A twisting quest winds through varying realms in Cramer’s debut.
Waking up naked, alone and without much in the way of a memory, Horus finds himself in a world both magical and violent. After defeating a mysterious foe, Horus learns that he is in a place outside traditional understandings of the afterlife. Having done something in a former life to obtain a position outside the Wheel of Life, Horus is in a world no longer bound by the rules of Earth. As a servant girl explains to him, “Once people gets here, there aint but two commandments: love God with all your heart, and Do not kill…lessin it’s for food, defendin your property, yourself or someone else (sic).” Taking up with a family of cherubs ruled by the beautiful Valkyrie Kyenna, Horus embarks on a journey that takes him to bizarre regions of both heaven and hell. Hunted by a cruel, powerful figure named Raphael, Horus embarks on a complex journey of discovery, combat and shifting geographies. Featuring creatures ranging from the purely mythological (such as the god Mercury) to the disgusting (such as hand-sized cockroaches), the story includes a wide range of characters, settings and motives. Impressive in its use of such a diverse array of ideas, the imaginative story proves difficult to follow. Clouded by lengthy explanations of everything from magical weapons to a group of black Confederate soldiers to a talking Satan that was “a composite of a male model and a body builder in his late 20’s to early 30’s with blond hair,” there is often little to ground readers in any understanding of the main characters and their motivations.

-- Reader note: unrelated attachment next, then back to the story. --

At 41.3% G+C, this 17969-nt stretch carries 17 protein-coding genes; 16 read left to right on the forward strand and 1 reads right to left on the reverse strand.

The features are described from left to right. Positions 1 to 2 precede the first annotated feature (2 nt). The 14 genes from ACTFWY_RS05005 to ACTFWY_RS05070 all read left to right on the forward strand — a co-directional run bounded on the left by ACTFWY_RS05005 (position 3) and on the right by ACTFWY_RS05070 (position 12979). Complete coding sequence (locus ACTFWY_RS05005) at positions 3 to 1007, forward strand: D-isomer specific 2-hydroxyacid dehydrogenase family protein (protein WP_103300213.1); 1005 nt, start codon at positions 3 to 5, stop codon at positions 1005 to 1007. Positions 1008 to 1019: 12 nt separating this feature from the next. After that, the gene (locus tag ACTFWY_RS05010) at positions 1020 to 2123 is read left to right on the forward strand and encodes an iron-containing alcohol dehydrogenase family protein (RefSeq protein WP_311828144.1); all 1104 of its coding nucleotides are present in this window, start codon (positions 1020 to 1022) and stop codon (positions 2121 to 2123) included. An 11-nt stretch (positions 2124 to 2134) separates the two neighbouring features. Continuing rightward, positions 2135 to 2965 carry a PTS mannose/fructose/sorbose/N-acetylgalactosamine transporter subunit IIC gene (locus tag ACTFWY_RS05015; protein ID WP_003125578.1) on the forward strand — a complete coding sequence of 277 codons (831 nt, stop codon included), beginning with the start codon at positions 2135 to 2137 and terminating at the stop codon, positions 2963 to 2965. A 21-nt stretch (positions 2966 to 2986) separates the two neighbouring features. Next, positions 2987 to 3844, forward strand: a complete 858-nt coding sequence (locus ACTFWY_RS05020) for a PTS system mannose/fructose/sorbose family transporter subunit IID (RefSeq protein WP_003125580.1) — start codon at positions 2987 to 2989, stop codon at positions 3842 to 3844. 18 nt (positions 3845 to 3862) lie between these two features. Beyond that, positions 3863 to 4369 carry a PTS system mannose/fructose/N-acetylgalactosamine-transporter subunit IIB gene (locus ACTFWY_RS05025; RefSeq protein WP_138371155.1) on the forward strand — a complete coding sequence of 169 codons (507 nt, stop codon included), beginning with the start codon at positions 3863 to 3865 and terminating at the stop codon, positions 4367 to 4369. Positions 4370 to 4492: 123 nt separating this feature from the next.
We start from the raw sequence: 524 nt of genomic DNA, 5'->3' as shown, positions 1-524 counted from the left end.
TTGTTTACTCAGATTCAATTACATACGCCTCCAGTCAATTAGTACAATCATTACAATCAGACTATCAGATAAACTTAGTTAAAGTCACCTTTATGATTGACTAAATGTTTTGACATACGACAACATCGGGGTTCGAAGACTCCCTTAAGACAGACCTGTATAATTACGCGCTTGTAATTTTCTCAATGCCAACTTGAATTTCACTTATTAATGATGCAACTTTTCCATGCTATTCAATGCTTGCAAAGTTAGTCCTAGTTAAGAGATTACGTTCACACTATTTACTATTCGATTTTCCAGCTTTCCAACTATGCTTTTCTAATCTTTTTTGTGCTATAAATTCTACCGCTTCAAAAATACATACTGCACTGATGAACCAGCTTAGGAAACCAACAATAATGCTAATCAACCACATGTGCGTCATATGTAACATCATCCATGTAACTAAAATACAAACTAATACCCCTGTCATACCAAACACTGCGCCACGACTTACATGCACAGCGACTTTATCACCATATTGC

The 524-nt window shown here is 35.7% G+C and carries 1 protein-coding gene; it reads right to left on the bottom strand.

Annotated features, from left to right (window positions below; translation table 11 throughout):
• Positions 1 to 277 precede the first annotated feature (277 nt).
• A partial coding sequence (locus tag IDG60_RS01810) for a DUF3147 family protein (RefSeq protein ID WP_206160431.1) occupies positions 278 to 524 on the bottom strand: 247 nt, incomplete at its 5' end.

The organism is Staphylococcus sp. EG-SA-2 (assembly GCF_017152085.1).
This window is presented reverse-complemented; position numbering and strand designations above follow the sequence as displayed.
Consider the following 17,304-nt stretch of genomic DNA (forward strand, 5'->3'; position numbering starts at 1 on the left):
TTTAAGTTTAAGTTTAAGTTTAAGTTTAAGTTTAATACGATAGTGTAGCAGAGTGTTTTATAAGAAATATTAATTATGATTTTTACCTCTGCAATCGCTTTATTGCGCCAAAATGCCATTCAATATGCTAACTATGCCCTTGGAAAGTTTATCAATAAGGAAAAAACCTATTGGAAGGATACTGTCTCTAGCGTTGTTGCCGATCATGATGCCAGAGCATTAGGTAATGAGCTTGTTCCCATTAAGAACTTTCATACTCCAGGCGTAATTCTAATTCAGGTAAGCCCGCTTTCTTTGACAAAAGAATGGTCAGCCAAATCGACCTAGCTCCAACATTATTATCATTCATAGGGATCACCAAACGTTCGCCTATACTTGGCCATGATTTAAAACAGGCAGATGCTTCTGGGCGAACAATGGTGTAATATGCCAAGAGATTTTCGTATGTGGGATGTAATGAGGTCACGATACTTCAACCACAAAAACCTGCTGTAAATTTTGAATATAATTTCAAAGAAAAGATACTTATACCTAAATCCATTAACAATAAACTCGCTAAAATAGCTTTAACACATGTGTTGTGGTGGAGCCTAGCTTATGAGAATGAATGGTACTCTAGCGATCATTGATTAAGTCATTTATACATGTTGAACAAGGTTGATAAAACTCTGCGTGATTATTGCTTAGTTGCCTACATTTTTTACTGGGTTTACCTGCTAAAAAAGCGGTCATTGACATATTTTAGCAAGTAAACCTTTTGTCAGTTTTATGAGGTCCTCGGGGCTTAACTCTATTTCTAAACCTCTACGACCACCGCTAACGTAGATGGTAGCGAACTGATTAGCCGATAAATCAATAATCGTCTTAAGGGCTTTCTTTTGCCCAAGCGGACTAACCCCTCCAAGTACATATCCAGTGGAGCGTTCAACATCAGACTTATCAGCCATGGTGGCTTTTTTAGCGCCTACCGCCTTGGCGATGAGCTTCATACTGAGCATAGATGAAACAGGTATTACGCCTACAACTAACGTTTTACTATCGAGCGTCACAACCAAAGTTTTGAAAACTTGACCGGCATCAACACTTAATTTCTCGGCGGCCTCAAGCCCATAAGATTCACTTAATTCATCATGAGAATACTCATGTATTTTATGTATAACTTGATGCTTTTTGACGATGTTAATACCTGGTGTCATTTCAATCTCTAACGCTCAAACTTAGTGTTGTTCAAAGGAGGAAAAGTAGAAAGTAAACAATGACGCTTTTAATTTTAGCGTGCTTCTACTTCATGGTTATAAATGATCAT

Ambitious and otherworldly, though a storyline worth following rarely shines through.